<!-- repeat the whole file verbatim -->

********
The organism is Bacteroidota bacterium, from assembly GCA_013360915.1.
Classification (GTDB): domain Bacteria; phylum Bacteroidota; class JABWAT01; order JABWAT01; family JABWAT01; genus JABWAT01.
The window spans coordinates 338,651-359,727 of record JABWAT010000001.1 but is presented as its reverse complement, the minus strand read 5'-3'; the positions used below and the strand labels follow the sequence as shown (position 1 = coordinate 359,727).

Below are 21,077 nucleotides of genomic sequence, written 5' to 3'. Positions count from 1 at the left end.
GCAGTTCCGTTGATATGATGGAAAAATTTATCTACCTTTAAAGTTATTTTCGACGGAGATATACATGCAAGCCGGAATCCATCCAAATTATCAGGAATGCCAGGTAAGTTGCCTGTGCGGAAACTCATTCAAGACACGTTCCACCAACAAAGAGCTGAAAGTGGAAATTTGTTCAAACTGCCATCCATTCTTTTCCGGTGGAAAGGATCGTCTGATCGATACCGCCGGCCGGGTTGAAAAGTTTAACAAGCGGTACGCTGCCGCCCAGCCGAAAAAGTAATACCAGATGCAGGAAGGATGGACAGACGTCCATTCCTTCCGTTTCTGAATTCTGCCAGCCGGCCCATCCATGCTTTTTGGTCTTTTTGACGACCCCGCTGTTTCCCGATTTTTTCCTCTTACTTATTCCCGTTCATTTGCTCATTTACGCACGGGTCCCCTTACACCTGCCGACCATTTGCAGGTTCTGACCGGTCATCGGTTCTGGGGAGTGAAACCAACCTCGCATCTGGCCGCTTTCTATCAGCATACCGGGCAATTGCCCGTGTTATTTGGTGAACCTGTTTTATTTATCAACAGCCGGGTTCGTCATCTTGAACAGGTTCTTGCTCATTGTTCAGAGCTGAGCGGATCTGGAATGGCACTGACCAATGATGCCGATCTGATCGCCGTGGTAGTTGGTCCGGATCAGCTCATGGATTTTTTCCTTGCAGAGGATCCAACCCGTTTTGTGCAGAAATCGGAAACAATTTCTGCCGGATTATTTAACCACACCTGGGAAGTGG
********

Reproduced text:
The organism is Bacteroidota bacterium, from assembly GCA_013360915.1.
Classification (GTDB): domain Bacteria; phylum Bacteroidota; class JABWAT01; order JABWAT01; family JABWAT01; genus JABWAT01.
The window spans coordinates 338,651-359,727 of record JABWAT010000001.1 but is presented as its reverse complement, the minus strand read 5'-3'; the positions used below and the strand labels follow the sequence as shown (position 1 = coordinate 359,727).

Below are 21,077 nucleotides of genomic sequence, written 5' to 3'. Positions count from 1 at the left end.
GCAGTTCCGTTGATATGATGGAAAAATTTATCTACCTTTAAAGTTATTTTCGACGGAGATATACATGCAAGCCGGAATCCATCCAAATTATCAGGAATGCCAGGTAAGTTGCCTGTGCGGAAACTCATTCAAGACACGTTCCACCAACAAAGAGCTGAAAGTGGAAATTTGTTCAAACTGCCATCCATTCTTTTCCGGTGGAAAGGATCGTCTGATCGATACCGCCGGCCGGGTTGAAAAGTTTAACAAGCGGTACGCTGCCGCCCAGCCGAAAAAGTAATACCAGATGCAGGAAGGATGGACAGACGTCCATTCCTTCCGTTTCTGAATTCTGCCAGCCGGCCCATCCATGCTTTTTGGTCTTTTTGACGACCCCGCTGTTTCCCGATTTTTTCCTCTTACTTATTCCCGTTCATTTGCTCATTTACGCACGGGTCCCCTTACACCTGCCGACCATTTGCAGGTTCTGACCGGTCATCGGTTCTGGGGAGTGAAACCAACCTCGCATCTGGCCGCTTTCTATCAGCATACCGGGCAATTGCCCGTGTTATTTGGTGAACCTGTTTTATTTATCAACAGCCGGGTTCGTCATCTTGAACAGGTTCTTGCTCATTGTTCAGAGCTGAGCGGATCTGGAATGGCACTGACCAATGATGCCGATCTGATCGCCGTGGTAGTTGGTCCGGATCAGCTCATGGATTTTTTCCTTGCAGAGGATCCAACCCGTTTTGTGCAGAAATCGGAAACAATTTCTGCCGGATTATTTAACCACACCTGGGAAGTGG